Lots of conversations over the past 36 hours about the ways in which working in healthcare and healthcare education works, doesn’t work and could work.
Overwhelmingly, people are here because of the opportunity to work with like-minded people, to learn from each other, to be creative but, above all, to work on a probelm collaboratively and to get something DONE! Frustration experienced in the slowness, sil-mentality and stifling of creativity is evident in speaking to people and everyone wants to see the energy, enthusiasm and inter-disciplinary ways of working and collaborating that is exemplified in a hack event, translated into the culture of the NHS. Hack events can, in some ways, provide the space to think, create, play and do, a space where people are literally given the permission to innovate in ways that maybe isn’t always possible in the busy, crazy, pressurised world of healthcare.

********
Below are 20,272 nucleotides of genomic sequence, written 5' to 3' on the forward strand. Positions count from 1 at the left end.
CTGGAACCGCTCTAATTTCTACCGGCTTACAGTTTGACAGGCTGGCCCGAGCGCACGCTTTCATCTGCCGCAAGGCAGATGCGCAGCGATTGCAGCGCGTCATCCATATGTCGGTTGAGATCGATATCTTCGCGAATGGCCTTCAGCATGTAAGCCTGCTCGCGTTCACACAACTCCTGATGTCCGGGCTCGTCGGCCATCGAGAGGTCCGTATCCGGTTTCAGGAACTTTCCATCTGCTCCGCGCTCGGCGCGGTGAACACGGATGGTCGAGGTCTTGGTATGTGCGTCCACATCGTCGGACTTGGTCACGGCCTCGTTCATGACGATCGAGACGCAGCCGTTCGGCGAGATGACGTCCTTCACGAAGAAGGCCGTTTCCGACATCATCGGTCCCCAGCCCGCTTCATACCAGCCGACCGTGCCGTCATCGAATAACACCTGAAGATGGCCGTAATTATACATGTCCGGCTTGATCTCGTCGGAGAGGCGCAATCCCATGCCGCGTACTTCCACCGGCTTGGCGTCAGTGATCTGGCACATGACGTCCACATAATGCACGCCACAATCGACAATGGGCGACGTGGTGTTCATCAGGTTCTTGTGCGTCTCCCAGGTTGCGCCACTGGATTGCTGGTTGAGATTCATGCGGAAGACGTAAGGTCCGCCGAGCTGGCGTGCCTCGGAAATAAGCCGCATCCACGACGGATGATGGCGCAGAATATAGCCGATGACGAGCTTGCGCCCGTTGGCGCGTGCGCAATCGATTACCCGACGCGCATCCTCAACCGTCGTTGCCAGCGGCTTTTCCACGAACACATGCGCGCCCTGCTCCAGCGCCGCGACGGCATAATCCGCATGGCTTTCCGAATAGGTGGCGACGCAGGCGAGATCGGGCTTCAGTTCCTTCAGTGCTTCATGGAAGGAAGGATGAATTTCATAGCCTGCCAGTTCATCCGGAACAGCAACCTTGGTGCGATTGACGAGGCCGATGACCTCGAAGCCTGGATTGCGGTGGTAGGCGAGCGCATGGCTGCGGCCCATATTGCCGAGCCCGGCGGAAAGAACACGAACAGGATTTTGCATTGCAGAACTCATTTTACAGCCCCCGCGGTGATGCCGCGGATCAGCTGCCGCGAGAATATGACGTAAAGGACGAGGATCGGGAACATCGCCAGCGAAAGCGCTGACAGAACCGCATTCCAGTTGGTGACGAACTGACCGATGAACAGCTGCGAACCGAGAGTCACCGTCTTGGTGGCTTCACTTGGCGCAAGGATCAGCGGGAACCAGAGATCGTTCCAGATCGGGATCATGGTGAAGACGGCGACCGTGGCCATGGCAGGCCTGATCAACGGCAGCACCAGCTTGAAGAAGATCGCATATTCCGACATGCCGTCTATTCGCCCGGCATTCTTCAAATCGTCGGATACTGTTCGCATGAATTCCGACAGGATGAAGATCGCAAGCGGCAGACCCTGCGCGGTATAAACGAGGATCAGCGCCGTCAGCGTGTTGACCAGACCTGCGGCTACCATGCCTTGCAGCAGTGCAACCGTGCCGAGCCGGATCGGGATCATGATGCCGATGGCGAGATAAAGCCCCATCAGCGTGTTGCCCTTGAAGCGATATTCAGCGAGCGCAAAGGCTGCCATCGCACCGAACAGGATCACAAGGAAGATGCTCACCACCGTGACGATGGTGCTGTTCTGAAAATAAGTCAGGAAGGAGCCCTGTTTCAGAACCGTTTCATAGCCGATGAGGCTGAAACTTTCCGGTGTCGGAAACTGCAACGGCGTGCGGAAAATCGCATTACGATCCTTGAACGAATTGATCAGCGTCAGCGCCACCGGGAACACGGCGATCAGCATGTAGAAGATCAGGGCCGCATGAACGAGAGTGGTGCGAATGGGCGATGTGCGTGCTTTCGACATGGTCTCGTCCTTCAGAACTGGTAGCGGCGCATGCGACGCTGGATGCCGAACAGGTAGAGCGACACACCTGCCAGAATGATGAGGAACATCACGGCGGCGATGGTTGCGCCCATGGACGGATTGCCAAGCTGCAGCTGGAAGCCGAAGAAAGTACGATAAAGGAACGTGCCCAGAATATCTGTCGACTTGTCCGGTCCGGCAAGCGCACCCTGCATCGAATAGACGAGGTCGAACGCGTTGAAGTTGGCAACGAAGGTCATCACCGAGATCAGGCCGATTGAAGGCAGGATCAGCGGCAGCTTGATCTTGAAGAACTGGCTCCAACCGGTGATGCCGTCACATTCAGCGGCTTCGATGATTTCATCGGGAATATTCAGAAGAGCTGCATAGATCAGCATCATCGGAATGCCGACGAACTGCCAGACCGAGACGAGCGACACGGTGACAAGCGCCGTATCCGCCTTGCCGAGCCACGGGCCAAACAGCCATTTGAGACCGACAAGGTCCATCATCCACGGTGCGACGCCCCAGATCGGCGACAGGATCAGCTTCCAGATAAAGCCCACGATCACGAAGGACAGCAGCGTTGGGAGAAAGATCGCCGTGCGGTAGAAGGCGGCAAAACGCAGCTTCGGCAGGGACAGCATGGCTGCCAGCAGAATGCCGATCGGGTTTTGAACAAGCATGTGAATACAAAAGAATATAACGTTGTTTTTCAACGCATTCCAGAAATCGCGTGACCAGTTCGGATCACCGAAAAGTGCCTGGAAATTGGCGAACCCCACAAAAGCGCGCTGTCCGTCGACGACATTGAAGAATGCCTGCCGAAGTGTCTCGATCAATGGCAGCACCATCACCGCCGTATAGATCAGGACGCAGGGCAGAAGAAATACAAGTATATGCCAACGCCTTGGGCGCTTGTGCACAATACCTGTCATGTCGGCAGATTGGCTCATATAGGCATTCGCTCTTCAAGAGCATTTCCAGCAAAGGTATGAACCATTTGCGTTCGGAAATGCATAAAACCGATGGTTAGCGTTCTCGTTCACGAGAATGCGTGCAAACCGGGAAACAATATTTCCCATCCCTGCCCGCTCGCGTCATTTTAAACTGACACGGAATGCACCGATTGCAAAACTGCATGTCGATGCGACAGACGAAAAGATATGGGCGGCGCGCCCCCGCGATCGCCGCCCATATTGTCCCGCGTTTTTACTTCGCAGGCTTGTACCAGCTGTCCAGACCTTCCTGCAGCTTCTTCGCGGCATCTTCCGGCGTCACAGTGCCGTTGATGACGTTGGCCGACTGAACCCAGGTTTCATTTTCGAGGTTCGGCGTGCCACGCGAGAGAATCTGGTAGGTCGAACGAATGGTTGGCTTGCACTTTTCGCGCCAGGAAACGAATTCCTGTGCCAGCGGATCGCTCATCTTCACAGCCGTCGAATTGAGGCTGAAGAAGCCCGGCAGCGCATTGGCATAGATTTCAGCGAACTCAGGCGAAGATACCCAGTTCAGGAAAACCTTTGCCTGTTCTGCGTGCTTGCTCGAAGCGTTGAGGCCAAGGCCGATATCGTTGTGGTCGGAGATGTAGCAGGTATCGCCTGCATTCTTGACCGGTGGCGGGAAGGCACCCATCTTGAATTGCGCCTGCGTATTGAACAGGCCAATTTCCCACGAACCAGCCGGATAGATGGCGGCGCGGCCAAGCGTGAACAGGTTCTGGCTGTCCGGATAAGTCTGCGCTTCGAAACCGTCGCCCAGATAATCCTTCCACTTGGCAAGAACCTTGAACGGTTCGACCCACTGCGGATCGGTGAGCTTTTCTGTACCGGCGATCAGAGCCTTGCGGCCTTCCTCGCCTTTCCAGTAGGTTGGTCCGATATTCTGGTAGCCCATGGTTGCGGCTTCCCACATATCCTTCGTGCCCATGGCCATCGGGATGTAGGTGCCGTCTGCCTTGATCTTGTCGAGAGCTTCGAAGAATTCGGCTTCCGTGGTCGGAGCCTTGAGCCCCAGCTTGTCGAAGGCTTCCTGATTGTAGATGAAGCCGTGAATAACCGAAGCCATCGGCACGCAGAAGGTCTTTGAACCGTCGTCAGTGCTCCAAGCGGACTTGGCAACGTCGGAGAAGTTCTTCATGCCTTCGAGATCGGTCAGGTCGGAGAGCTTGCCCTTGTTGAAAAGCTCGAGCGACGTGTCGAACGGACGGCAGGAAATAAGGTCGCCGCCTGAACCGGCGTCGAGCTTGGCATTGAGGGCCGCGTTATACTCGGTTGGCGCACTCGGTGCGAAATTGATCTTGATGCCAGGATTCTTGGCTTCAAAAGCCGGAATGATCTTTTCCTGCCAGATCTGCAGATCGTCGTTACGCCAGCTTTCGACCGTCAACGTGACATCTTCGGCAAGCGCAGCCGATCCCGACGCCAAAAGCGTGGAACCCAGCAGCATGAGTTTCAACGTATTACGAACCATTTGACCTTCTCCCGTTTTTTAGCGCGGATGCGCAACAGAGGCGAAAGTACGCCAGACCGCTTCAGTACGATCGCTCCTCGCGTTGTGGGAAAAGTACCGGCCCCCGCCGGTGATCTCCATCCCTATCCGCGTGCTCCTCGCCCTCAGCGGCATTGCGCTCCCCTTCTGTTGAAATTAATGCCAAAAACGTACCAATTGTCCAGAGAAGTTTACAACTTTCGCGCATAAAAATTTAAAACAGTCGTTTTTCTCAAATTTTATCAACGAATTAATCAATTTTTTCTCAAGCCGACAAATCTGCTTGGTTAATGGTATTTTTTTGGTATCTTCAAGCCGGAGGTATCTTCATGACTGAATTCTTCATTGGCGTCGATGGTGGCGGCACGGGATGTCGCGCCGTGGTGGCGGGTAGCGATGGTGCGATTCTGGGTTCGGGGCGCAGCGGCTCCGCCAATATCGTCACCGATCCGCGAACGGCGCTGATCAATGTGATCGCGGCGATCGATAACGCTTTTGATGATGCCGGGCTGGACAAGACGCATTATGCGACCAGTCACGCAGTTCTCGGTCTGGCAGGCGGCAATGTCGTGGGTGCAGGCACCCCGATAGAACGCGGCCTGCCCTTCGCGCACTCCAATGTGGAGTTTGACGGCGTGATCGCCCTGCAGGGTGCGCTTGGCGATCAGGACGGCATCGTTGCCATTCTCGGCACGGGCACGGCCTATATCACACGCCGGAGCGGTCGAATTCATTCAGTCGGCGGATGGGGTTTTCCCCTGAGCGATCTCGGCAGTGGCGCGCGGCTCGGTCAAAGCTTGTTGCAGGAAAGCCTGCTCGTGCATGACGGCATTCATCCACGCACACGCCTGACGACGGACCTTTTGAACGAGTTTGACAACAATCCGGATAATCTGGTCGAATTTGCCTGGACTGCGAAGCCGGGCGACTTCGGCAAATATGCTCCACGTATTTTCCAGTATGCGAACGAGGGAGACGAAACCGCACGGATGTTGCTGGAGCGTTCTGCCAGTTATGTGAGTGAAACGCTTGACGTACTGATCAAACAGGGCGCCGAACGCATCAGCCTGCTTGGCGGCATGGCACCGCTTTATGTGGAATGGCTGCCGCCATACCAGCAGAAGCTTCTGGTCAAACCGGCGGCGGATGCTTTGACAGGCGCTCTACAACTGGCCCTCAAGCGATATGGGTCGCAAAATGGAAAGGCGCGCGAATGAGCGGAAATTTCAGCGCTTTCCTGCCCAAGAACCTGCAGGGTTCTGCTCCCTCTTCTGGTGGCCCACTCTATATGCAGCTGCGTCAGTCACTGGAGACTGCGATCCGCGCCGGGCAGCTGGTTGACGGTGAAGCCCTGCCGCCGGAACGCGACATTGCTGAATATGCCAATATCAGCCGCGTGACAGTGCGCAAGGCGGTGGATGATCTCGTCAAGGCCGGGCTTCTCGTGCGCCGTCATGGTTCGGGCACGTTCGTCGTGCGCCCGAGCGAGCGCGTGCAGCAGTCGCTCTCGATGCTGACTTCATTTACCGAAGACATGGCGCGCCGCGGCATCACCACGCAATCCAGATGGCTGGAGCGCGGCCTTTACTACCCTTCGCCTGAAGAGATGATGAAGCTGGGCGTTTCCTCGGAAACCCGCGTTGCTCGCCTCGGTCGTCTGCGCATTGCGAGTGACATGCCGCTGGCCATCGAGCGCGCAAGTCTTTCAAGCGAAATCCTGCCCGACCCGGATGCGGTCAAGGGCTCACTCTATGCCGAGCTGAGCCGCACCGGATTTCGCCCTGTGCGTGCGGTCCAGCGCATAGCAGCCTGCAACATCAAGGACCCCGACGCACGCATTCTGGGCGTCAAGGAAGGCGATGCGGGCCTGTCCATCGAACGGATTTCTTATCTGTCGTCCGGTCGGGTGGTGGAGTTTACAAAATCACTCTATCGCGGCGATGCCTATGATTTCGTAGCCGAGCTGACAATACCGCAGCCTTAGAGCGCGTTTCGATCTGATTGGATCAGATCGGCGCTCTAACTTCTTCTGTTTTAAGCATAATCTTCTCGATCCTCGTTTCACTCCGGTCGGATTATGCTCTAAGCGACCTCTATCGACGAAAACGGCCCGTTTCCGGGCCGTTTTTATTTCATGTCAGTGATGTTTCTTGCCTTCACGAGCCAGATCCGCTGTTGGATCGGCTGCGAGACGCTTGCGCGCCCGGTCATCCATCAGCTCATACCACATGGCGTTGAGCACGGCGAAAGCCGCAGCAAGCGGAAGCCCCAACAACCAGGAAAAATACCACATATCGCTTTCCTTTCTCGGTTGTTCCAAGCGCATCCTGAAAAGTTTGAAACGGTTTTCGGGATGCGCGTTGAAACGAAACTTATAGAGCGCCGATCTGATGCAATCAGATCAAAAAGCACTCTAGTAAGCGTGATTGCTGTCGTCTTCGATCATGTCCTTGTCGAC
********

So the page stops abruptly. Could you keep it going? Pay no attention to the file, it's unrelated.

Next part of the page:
If innovation is forged at the interface of different people, from different backgrounds, with different skills and perspectives and a can-do attitude that is focused on specific problems or challenges, then increasingly the NHS is looking for ways to facilitate those interfaces.
Health Education England is exploring ways in which we can help facilitate such interfaces and TELHack has been borne out of our desire to do so. Equally important though, is what happens after events like this.